Usually when an action franchise loses one or more of its stars it’s almost a certainty that the series will take a turn for the worst. Most direct to DVD sequels suffer for a variety of reasons whether its the budget, script, or acting. After several unofficial sequels – a couple were released straight to video and one theatrical – John Hyams stepped into the director’s chair for the 2009 “official sequel” to Roland Emmerich’s Universal Soldier film: Universal Soldier: Regeneration. Fans appreciated this entry for the hard-hitting MMA style fighting but also because action veteran Dolph Lundgren returned to the fold. So it should come as no surprise that Hyams was asked back to direct Universal Soldier: Day of Reckoning 3D Van Damme and Lundgren in another action packed sequel.
Scott Adkins stars as John; a man who is on the hunt for the group responsible for murdering his wife and kid. His memory of his former life gets more and more blurry as he is drawn further down the rabbit hole in the search for vengeance. A government agent is in contact with John as they are both on the hunt for the criminal mastermind behind it: Luc Deveraux (Jean-Claude Van Damme). All the while, it seems like an implant in the back of John’s neck is forcing him to have hallucinations and drawing him towards the underground Unisol organization.
Like the last entry in the series, Day of Reckoning goes for a more serious tone which kicks off with a shocking, first-person shot sequence from the perspective of our new hero Scott Adkins. He barely says more than a few words in any given sentence but still conveys the sense of loss and confusion that many former soldiers experience. It’s an understatement that he handles the physical performance with ease and finesse as well. Many of his battles with Andrie Arlovski are extremely believable and hit with a genuine sense of ferocity and pain. An emphasis is placed on setting the messy battles in creatives wresting arenas like a small hotel room and a sporting goods store. The later of course, lets the actors use the multitude of equipment surrounding them (baseball bats, free weights) with almost comical results. All of the fights are extremely well shot, coherent, and enjoyable to watch, but I did feel that the constant throwing of one’s enemies into walls – to show the audience the degree of the character’s strength – becomes repetitious.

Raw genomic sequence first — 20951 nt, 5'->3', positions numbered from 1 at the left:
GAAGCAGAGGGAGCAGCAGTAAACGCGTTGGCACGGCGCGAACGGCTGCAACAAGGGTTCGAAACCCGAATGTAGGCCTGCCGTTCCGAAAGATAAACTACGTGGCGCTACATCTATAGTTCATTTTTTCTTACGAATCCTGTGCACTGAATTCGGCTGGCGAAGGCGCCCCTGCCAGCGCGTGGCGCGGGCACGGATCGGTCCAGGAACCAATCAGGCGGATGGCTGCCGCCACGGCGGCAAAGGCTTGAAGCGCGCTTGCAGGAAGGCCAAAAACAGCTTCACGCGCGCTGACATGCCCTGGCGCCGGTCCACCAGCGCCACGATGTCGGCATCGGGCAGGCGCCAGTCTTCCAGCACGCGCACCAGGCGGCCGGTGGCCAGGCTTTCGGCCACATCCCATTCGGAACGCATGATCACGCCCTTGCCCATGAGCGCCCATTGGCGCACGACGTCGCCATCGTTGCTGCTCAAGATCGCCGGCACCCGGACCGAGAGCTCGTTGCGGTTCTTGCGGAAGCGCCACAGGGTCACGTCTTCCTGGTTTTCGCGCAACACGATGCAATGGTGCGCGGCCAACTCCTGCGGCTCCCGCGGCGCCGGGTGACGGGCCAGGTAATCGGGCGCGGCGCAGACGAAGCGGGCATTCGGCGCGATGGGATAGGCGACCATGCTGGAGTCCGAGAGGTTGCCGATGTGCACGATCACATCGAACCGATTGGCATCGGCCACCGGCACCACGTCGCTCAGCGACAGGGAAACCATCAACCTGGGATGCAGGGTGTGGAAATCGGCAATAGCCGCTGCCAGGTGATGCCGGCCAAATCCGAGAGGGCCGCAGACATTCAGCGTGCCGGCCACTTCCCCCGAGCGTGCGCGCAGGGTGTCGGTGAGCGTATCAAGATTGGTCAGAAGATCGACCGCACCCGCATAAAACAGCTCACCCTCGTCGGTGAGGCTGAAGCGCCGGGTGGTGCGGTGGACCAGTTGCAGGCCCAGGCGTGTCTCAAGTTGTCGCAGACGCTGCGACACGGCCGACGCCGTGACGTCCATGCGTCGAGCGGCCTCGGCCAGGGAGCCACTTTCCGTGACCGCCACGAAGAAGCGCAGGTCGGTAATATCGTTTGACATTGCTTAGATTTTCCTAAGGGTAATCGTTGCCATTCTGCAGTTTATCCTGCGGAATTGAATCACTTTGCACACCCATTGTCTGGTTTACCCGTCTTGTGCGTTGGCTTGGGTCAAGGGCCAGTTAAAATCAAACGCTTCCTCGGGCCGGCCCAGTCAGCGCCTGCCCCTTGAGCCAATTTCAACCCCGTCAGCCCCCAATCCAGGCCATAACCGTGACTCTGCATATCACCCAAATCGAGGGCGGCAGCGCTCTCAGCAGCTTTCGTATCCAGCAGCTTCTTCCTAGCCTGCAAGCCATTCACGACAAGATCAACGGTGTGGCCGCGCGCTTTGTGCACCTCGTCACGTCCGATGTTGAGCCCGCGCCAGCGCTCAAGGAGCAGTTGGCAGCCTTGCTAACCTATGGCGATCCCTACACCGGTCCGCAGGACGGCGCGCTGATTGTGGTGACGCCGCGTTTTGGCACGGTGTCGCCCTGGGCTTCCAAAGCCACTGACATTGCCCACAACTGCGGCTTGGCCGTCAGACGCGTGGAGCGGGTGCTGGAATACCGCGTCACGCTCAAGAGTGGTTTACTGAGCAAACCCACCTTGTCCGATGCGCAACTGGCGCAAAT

This may sound absurd given that it’s mainly an action movie, but I don’t think I fully comprehended the whole “grand” scheme of everything by the time the final reveal had passed. However, this isn’t as annoying as the general sense of distance I felt with the film. Never did I feel engaged with the film or that the filmmakers were even trying to actively communicate with the audience. This may sound like a bizarre statement, but I felt that it came across as a little too cold and uninviting. Some of this could be attributed to the actual characterizations – everyone in the cast really don’t have a lot to do other than to exist as toy action figures for the director to play with – but a lot of it has to do with what little info the script actually gives the viewer to think about.
Fans of the series will appreciate Universal Soldier: Day of Reckoning 3D based solely on seeing Van Damme and Lundgren both return and kick some ass in a pair of fights in the last fourth of the film. What should come as more of a surprise to fans is that the franchise seems to be in great hands if they continue on with Scott Adkins. Even though I found that the film might have some of the best action scenes of the year, the structure of the story seemed a little too close to the Bourne franchise for more liking and the scenes between the action didn’t knock me through the roof.